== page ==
The opinion of the court was delivered by: Gregory G. Hollows United States Magistrate Judge
Plaintiff is a state prisoner proceeding pro se and in forma pauperis. Plaintiff's original complaint was dismissed with leave to amend on April 1, 2010, and plaintiff has timely filed an amended complaint. This action is before the undersigned pursuant to plaintiff's consent. Doc. 4.
The court is required to screen complaints brought by prisoners seeking relief against a governmental entity or officer or employee of a governmental entity. 28 U.S.C. § 1915A(a). The court must dismiss a complaint or portion thereof if the prisoner has raised claims that are legally "frivolous or malicious," that fail to state a claim upon which relief may be granted, or that seek monetary relief from a defendant who is immune from such relief. 28 U.S.C. § 1915A(b)(1),(2).
A claim is legally frivolous when it lacks an arguable basis either in law or in fact. Neitzke v. Williams, 490 U.S. 319, 325 (1989); Franklin v. Murphy, 745 F.2d 1221, 1227-28 (9th Cir. 1984). The court may, therefore, dismiss a claim as frivolous where it is based on an indisputably meritless legal theory or where the factual contentions are clearly baseless. Neitzke, 490 U.S. at 327. The critical inquiry is whether a constitutional claim, however inartfully pleaded, has an arguable legal and factual basis. See Jackson v. Arizona, 885 F.2d 639, 640 (9th Cir. 1989); Franklin, 745 F.2d at 1227.
A complaint must contain more than a "formulaic recitation of the elements of a cause of action;" it must contain factual allegations sufficient to "raise a right to relief above the speculative level." Bell Atlantic Corp. v. Twombly, 550 U.S. 544, 127 S.Ct. 1955, 1965 (2007). "The pleading must contain something more...than...a statement of facts that merely creates a suspicion [of] a legally cognizable right of action." Id., quoting 5 C. Wright & A. Miller, Federal Practice and Procedure 1216, pp. 235-235 (3d ed. 2004). "[A] complaint must contain sufficient factual matter, accepted as true, to 'state a claim to relief that is plausible on its face.'" Ashcroft v. Iqbal, 129 S.Ct. 1937, 1949 (2009) (quoting Twombly, 550 U.S. at 570, 127 S.Ct. 1955). "A claim has facial plausibility when the plaintiff pleads factual content that allows the court to draw the reasonable inference that the defendant is liable for the misconduct alleged." Id.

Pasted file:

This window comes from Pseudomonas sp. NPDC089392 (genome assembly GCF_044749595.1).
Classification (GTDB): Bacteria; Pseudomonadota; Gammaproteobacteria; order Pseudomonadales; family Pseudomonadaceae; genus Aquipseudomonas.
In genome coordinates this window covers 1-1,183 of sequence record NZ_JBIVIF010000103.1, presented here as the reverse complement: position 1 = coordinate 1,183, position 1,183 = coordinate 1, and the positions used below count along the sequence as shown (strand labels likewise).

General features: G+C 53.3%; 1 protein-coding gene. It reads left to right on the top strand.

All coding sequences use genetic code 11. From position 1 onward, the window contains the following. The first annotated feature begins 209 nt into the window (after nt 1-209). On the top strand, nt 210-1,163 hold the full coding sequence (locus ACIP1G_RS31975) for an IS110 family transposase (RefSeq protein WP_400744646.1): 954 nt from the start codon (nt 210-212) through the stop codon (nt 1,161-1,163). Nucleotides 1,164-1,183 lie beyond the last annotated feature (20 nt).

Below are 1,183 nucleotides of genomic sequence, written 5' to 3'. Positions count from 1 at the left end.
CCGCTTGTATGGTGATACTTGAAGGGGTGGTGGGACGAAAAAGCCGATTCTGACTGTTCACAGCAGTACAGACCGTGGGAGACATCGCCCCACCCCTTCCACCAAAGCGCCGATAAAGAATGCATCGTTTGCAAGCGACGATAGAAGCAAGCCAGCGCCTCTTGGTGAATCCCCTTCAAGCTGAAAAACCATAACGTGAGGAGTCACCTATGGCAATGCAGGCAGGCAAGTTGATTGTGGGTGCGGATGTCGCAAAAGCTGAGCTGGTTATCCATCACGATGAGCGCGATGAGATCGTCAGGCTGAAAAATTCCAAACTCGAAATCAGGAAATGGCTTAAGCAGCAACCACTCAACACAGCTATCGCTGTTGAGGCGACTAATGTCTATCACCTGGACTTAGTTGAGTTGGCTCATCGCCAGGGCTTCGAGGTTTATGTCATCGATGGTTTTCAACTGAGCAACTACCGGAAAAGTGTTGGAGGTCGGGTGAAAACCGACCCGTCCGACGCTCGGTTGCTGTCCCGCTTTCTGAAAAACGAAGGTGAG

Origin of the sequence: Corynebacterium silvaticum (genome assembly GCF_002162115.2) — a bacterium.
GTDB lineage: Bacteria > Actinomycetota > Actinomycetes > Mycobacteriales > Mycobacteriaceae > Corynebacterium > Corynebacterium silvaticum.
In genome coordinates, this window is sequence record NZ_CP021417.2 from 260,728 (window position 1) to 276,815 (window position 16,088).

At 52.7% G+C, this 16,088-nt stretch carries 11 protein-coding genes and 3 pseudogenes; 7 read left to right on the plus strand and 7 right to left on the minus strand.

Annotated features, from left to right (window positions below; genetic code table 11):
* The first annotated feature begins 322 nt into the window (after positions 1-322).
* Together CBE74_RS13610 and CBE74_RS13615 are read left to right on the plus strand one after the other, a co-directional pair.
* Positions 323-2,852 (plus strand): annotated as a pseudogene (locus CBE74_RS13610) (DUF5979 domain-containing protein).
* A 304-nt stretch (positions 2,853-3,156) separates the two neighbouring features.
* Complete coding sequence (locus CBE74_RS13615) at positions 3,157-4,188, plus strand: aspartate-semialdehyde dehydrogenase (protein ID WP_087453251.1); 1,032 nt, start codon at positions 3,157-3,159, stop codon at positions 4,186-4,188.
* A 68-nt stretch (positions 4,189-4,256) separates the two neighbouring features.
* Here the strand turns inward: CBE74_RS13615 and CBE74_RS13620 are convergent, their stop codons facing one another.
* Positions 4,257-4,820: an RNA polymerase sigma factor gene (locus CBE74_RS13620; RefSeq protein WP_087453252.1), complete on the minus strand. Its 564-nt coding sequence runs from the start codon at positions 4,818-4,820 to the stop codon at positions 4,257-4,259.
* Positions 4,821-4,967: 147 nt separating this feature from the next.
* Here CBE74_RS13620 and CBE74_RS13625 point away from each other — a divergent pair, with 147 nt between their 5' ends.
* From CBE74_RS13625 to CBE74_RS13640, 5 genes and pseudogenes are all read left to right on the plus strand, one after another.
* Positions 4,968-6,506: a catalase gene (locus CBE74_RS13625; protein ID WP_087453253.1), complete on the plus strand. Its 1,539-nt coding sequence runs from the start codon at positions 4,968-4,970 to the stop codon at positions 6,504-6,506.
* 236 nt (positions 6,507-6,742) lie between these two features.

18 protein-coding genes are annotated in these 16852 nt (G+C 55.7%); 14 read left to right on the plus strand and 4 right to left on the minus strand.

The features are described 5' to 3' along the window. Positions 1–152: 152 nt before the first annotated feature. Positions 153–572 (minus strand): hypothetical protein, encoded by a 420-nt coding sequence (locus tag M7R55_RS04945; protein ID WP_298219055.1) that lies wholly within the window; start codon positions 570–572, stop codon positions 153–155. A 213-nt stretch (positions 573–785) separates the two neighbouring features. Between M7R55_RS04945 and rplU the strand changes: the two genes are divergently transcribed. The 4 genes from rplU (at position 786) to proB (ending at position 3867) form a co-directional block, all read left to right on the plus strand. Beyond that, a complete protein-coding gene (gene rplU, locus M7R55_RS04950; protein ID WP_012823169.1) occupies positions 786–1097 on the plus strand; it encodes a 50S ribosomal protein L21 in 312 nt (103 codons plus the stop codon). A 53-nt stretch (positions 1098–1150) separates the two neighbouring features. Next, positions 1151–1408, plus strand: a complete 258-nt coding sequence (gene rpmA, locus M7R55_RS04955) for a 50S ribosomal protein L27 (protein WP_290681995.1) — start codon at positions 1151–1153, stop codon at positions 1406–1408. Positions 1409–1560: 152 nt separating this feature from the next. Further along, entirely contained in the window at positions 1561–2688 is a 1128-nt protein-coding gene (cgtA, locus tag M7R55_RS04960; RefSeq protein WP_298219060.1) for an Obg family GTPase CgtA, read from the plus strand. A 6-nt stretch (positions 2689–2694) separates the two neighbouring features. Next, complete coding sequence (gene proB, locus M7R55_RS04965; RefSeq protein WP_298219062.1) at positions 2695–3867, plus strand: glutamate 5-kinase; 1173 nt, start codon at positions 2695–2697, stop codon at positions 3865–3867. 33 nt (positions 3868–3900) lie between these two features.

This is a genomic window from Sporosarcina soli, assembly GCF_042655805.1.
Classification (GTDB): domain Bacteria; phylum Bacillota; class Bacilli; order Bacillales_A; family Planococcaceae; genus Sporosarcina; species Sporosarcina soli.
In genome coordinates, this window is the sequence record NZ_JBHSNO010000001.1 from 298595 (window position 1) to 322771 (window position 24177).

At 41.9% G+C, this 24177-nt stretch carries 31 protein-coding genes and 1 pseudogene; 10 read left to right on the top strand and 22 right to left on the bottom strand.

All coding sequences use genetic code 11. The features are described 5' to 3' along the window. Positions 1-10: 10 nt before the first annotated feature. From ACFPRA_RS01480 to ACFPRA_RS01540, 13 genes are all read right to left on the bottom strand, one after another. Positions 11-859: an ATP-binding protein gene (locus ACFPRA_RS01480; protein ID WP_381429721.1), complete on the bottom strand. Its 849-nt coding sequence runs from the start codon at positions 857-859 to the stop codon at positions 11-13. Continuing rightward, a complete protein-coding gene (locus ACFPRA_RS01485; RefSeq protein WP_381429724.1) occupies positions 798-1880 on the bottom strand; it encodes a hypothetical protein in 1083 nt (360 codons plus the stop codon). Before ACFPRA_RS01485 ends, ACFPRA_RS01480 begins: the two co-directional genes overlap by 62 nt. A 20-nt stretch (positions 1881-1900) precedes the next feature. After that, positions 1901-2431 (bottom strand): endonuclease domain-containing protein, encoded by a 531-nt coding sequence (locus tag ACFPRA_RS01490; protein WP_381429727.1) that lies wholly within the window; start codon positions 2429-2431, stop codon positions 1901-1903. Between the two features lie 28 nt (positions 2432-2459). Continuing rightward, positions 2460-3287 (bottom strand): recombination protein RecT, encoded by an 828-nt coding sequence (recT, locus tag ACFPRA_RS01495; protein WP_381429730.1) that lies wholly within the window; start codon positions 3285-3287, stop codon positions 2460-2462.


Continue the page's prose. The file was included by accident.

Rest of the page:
In reviewing a complaint under this standard, the court must accept as true the allegations of the complaint in question, Hospital Bldg. Co. v. Rex Hospital Trustees, 425 U.S. 738, 740, 96 S.Ct. 1848 (1976), construe the pleading in the light most favorable to the plaintiff, and resolve all doubts in the plaintiff's favor. Jenkins v. McKeithen, 395 U.S. 411, 421, 89 S.Ct. 1843 (1969).
Plaintiff alleges that he was wrongfully found guilty of resisting staff and battery on staff, a prison disciplinary violation. Plaintiff states that at the disciplinary hearing he was denied an impartial hearing and the right to present witnesses and was assessed a loss of 150 days of work time credits. Plaintiff seeks monetary damages.
Plaintiff's amended complaint is essentially the same as plaintiff's original complaint. In screening the original complaint, plaintiff was informed that pursuant to Heck v. Humphrey, 512 U.S. 477, 114 S.Ct. 2364 (1994), plaintiff cannot seek money damages unless the prison disciplinary violation was invalidated, expunged or reversed. Plaintiff was told he must seek relief in a habeas corpus petition. The court provided plaintiff an opportunity to amend, noting that it was doubtful the pleading defects could be cured.
In Heck, an Indiana state prisoner brought a civil rights action under § 1983 for damages. Claiming that state and county officials violated his constitutional rights, he sought damages for improprieties in the investigation leading to his arrest, for the destruction of evidence, and for conduct during his trial ("illegal and unlawful voice identification procedure"). Convicted on voluntary manslaughter charges, and serving a fifteen year term, plaintiff did not seek injunctive relief or release from custody. The United States Supreme Court affirmed the Court of Appeal's dismissal of the complaint and held that: in order to recover damages for allegedly unconstitutional conviction or imprisonment, or for other harm caused by actions whose unlawfulness would render a conviction or sentence invalid, a § 1983 plaintiff must prove that the conviction or sentence has been reversed on direct appeal, expunged by executive order, declared invalid by a state tribunal authorized to make such determination, or called into question by a federal court's issuance of a writ of habeas corpus, 28 U.S.C. § 2254. A claim for damages bearing that relationship to a conviction or sentence that has not been so invalidated is not cognizable under 1983.
Heck, 512 U.S. at 486, 114 S.Ct. at 2372. The Court expressly held that a cause of action for damages under § 1983 concerning a criminal conviction or sentence cannot exist unless the conviction or sentence has been invalidated, expunged or reversed. Id.
In Edwards v. Balisok, 520 U.S. 641, 117 S.Ct. 1584 (1997), the Supreme Court held that Heck applies to challenges to prison disciplinary hearings when the nature of the challenge to the procedures could be such as necessarily to imply the invalidity of the judgment.
Edwards rejected the Ninth Circuit's holding in Gotcher v. Wood, 66 F.3d 1097, 1099 (9th Cir. 1995) that a claim challenging only the procedures employed in a disciplinary hearing is not barred by Heck.
Because plaintiff was assessed time credits as a result of the at-issue prison disciplinary violation, his claims implicate the duration of his confinement. Pursuant to Heck, supra, and Edwards, supra, plaintiff cannot seek money damages for the alleged deprivations because the prison disciplinary has not been invalidated, ...